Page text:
If there’s one word that can be used to describe the times in which we live, it would probably be “stress”. Stress seems to characterize everything we do. Even a trip to the store has us encountering fast traffic, grouchy pedestrians, impatient sales clerks, toxic fumes of every sort, and any number of other anxiety-inducing insults on our emotions and our bodies. God forbid our thoughts drift to work, taxes, bills to pay, kids in trouble at school. We simply did not evolve to be in an environment with this much stress.
Our adrenals, the glands which handle stress by releasing hormones like cortisol, bear the brunt of our stressful lives. It’s no surprise that our stressed-out environment has lead to an estimated 90% of us in the Western world suffering from some level of adrenal fatigue or exhaustion; the end result of chronic stress. The typical picture is someone who absolutely needs coffee in the morning, generally skips breakfast, has a sense of fatigue that doesn’t seem to be relieved by sleep, may have pycho-emotional issues, and suffers from infections that are difficult to get rid of.
High levels of cortisol, the hormone used for handling stress, over long periods of time leads to the kinds of side-effects you see in extended cortisone therapy (osteoporosis, digestive problems, difficulty concentrating, memory issues). Adrenal fatigue is also associated with allergies, obesity, autoimmune disorders, chronic fatigue, IBS, depression and PMS, among others.
So what’s a stressed-out person to do? Usually holistic health articles will list the usual suspects in dealing with stress: ditching the stimulants; getting a massage; trying tai chi or yoga; exercising; meditation. And then usually tucked in toward the end of the list is “deep breathing”. But what does this mean, exactly? I breathe everyday and it doesn’t exactly seem to be helping my stress levels.
Believe it or not, science is continually reinforcing the fact that regular, intentional breath-work can actually have a remarkable affect on our stress levels. You’ve probably heard of the two sides of our autonomic nervous system known as the sympathetic and parasympathetic. If you haven’t heard of these, you’ve probably heard of the more commonly used reference to these two modes – “fight or flight” mode versus “rest and digest” mode. While both modes are important for our functioning and survival, the modern Western human spends way too much time in sympathetic mode (fight or flight) and not nearly enough time in parasympathetic (rest and digest), the mode we should be in for the almost the entirety of our day, but one that is becoming increasingly unfamiliar!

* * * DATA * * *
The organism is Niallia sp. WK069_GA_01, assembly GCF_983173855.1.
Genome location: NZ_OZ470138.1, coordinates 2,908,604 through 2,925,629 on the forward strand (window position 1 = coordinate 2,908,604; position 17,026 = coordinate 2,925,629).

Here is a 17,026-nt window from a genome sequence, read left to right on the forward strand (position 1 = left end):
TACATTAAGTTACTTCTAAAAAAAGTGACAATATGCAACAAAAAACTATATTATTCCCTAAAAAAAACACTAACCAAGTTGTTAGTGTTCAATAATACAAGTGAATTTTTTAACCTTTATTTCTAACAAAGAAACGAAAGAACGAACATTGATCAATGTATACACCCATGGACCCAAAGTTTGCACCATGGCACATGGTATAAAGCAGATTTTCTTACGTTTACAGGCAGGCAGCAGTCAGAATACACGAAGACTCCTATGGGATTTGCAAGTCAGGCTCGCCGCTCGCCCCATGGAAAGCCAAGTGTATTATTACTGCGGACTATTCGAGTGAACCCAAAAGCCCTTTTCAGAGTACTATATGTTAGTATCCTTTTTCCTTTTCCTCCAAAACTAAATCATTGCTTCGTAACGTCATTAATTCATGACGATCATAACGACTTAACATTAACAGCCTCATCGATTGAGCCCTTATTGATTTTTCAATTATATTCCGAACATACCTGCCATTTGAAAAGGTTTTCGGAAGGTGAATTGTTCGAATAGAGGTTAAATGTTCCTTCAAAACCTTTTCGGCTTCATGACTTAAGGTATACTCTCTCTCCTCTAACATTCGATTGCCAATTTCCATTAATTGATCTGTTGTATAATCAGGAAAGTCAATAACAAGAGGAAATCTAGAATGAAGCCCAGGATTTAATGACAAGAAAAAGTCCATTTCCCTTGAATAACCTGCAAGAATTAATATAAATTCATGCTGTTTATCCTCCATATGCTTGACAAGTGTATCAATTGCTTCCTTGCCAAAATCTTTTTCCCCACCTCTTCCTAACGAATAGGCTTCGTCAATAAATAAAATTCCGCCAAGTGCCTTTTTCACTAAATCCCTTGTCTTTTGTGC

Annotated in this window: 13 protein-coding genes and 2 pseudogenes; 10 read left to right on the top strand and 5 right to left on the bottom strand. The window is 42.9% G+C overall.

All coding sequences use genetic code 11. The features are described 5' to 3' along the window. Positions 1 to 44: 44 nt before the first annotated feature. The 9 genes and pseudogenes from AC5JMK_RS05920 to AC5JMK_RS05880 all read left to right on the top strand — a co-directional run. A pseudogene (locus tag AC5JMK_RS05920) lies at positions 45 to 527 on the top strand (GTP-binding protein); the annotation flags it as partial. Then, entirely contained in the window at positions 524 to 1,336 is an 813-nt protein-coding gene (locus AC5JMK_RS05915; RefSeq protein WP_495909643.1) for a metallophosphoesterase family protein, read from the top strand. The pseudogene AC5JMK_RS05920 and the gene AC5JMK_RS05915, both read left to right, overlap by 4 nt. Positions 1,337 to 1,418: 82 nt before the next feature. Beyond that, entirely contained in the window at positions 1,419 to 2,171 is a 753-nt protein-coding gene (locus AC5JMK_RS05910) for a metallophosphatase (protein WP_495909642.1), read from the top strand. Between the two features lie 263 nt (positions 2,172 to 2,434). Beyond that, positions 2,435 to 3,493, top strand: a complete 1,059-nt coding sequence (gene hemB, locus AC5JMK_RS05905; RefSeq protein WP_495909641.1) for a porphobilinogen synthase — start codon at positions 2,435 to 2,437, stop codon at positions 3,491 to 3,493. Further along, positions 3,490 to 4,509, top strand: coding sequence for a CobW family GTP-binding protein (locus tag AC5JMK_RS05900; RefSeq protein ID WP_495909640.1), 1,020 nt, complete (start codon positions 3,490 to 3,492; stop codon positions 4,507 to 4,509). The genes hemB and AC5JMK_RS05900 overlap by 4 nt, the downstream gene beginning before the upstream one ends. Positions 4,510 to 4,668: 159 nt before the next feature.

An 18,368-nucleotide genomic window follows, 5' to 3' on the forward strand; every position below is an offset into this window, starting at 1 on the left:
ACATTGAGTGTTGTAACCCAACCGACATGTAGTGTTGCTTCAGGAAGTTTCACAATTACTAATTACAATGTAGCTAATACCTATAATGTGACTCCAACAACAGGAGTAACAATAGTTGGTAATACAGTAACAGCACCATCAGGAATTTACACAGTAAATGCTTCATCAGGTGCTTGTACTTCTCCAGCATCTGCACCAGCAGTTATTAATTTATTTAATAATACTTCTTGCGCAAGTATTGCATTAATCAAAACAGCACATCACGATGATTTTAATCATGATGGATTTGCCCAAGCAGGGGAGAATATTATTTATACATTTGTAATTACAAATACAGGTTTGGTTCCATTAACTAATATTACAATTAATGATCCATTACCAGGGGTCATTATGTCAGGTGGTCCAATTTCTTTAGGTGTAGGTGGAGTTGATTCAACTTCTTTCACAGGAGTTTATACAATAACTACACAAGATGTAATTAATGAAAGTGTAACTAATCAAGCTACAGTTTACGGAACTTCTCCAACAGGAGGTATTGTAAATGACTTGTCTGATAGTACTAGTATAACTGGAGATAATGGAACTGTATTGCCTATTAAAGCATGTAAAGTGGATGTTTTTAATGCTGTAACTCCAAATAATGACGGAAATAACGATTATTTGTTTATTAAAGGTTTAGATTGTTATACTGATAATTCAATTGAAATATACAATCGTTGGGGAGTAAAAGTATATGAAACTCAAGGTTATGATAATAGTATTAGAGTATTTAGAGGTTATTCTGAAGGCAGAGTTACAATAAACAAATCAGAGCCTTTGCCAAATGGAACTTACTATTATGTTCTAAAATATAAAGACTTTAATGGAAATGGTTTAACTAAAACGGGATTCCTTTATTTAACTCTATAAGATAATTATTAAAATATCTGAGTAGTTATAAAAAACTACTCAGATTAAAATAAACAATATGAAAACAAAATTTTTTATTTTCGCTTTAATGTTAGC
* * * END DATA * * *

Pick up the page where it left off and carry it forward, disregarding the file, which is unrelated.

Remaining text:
The key to breathing for stress relief is the vagus nerve, a long nerve that travels from the brain, down either side of the neck, through the chest to the abdomen. It connects to the majority of the body’s organs and communicates sensory information from those organs back to the brain. The good news for us is that stimulation of the vagus nerve actually turns you from sympathetic mode (fight or flight) to parasympathetic mode (rest and digest). It’s like flipping the off switch for stress. Sounds handy, no?
So how can we flip this switch? What’s the magic button? There are a few ways of doing it. There are certain exercises and movements referred to as “vagal manoeuvres” which stimulate the vagus nerve. Sticking your face into ice cold water, holding your breath, coughing, tensing your stomach muscles – these are all actions that stimulate the vagus nerve. Alternatively, there is a small device, similar to a pacemaker, which can be implanted on one side of the vagus nerve, right around the collar bone, which will stimulate the nerve (or one side of it, anyway). This is done in order to control seizures in certain cases of epilepsy and has just been approved for certain depressed patients who are unresponsive to medication.
But, if you’re looking for something a little cheaper than $10,000 surgery, and something a little more structured and practical than sticking your face in a sink full of ice cubes, breathing exercises, when done correctly, will directly stimulate the vagus nerve. This is the key to the off switch for stress!
Breathing with the aim of stimulating the vagus nerve directly activates the parasympathetic nervous system, releasing relaxation hormones and counteracting chronic stress. Oxytocin, sometimes called “the cuddle hormone” encourages social interaction, bonding, altruism, empathy and attachment (in a good way), all things that are absent in a person who is stressed. Regular practice of breathing exercises, thereby regularly stimulating the vagus nerve, leads to higher levels of GABA (Gama-Aminobutyic Acid) and serotonin, lowering incidence of depression and leading to a happy, relaxed, positive outlook.
One of the best breathing exercises for stress relief is called “Pipe Breathing”. This involves constricting the glottis muscle at the top of the throat, consciously restricting the breath on the inhalation, exhalation and the hold between breaths. You can see instruction on how to do it here. It’s a really handy exercise in that can be used anytime you’re in an acutely stressful situation. Give it a try the next time your boss is on your back, your kid brings home a failing grade or a customer decides you’re the target for all his pent up frustration.